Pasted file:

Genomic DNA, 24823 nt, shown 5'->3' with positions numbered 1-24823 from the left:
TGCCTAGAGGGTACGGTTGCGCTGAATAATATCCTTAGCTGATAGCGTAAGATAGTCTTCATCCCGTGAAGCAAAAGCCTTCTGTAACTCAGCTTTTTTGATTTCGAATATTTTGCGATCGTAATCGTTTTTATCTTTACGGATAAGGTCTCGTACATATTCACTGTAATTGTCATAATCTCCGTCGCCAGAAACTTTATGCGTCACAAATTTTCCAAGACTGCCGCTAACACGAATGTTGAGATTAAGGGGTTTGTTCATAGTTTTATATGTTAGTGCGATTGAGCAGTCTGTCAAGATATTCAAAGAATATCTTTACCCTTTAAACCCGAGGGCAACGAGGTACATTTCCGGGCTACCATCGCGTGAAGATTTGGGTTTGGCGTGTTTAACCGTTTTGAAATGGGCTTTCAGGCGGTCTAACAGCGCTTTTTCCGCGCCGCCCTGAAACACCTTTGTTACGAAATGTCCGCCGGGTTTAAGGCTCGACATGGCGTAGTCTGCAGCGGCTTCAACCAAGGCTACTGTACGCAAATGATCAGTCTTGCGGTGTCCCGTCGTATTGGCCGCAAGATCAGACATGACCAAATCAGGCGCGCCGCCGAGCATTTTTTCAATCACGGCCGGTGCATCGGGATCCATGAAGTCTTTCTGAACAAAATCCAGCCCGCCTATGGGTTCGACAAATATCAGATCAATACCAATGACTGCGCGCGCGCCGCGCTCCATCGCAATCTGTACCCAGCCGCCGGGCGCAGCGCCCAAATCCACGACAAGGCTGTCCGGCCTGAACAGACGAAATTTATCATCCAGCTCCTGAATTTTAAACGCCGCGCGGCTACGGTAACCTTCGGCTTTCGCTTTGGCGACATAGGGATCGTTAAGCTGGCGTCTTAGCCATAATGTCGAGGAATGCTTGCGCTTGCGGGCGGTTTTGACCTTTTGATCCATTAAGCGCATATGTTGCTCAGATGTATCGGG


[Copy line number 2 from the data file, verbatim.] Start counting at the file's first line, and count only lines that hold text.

TGCCTAGAGGGTACGGTTGCGCTGAATAATATCCTTAGCTGATAGCGTAAGATAGTCTTCATCCCGTGAAGCAAAAGCCTTCTGTAACTCAGCTTTTTTGATTTCGAATATTTTGCGATCGTAATCGTTTTTATCTTTACGGATAAGGTCTCGTACATATTCACTGTAATTGTCATAATCTCCGTCGCCAGAAACTTTATGCGTCACAAATTTTCCAAGACTGCCGCTAACACGAATGTTGAGATTAAGGGGTTTGTTCATAGTTTTATATGTTAGTGCGATTGAGCAGTCTGTCAAGATATTCAAAGAATATCTTTACCCTTTAAACCCGAGGGCAACGAGGTACATTTCCGGGCTACCATCGCGTGAAGATTTGGGTTTGGCGTGTTTAACCGTTTTGAAATGGGCTTTCAGGCGGTCTAACAGCGCTTTTTCCGCGCCGCCCTGAAACACCTTTGTTACGAAATGTCCGCCGGGTTTAAGGCTCGACATGGCGTAGTCTGCAGCGGCTTCAACCAAGGCTACTGTACGCAAATGATCAGTCTTGCGGTGTCCCGTCGTATTGGCCGCAAGATCAGACATGACCAAATCAGGCGCGCCGCCGAGCATTTTTTCAATCACGGCCGGTGCATCGGGATCCATGAAGTCTTTCTGAACAAAATCCAGCCCGCCTATGGGTTCGACAAATATCAGATCAATACCAATGACTGCGCGCGCGCCGCGCTCCATCGCAATCTGTACCCAGCCGCCGGGCGCAGCGCCCAAATCCACGACAAGGCTGTCCGGCCTGAACAGACGAAATTTATCATCCAGCTCCTGAATTTTAAACGCCGCGCGGCTACGGTAACCTTCGGCTTTCGCTTTGGCGACATAGGGATCGTTAAGCTGGCGTCTTAGCCATAATGTCGAGGAATGCTTGCGCTTGCGGGCGGTTTTGACCTTTTGATCCATTAAGCGCATATGTTGCTCAGATGTATCGGG